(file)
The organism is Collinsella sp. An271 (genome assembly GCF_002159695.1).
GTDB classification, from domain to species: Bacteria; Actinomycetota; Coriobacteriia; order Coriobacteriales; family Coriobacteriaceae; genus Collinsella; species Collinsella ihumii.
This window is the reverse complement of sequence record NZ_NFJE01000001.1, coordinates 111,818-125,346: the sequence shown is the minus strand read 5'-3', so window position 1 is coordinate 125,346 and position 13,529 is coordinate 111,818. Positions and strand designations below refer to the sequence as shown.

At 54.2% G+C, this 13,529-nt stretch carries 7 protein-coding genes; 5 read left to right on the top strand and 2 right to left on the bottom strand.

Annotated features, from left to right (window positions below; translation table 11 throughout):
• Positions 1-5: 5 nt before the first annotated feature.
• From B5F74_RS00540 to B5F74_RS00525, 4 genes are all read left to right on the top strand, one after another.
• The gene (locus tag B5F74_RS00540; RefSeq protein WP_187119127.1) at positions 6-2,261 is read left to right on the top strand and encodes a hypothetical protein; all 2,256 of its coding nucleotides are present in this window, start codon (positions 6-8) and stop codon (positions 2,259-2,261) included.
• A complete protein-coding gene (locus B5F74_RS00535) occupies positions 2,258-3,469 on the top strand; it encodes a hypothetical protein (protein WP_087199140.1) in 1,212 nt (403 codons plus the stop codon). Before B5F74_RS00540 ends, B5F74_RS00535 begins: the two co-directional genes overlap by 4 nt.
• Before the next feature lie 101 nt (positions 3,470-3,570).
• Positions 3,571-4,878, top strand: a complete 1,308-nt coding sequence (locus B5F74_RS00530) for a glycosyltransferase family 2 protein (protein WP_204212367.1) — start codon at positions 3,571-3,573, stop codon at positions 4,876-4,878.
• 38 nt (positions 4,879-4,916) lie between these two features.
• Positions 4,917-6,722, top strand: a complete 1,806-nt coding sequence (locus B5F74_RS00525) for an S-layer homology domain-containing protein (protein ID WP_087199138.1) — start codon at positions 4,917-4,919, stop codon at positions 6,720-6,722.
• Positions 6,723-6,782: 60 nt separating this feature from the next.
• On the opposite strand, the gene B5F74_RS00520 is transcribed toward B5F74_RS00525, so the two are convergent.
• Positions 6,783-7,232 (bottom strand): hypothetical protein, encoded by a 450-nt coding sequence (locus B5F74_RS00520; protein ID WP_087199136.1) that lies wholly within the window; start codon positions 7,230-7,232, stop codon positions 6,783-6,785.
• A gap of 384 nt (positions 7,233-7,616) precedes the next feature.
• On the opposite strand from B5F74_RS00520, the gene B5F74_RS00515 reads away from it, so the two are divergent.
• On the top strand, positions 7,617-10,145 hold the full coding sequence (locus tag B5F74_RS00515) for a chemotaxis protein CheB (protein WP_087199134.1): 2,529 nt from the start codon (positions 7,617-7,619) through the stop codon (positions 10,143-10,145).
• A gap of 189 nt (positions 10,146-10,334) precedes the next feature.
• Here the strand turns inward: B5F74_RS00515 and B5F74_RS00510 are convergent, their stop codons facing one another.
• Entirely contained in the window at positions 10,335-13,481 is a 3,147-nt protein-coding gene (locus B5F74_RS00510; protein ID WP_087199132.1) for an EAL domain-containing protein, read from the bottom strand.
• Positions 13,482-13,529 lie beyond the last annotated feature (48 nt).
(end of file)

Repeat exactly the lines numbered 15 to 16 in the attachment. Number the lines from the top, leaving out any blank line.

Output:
• On the opposite strand, the gene B5F74_RS00520 is transcribed toward B5F74_RS00525, so the two are convergent.
• Positions 6,783-7,232 (bottom strand): hypothetical protein, encoded by a 450-nt coding sequence (locus B5F74_RS00520; protein ID WP_087199136.1) that lies wholly within the window; start codon positions 7,230-7,232, stop codon positions 6,783-6,785.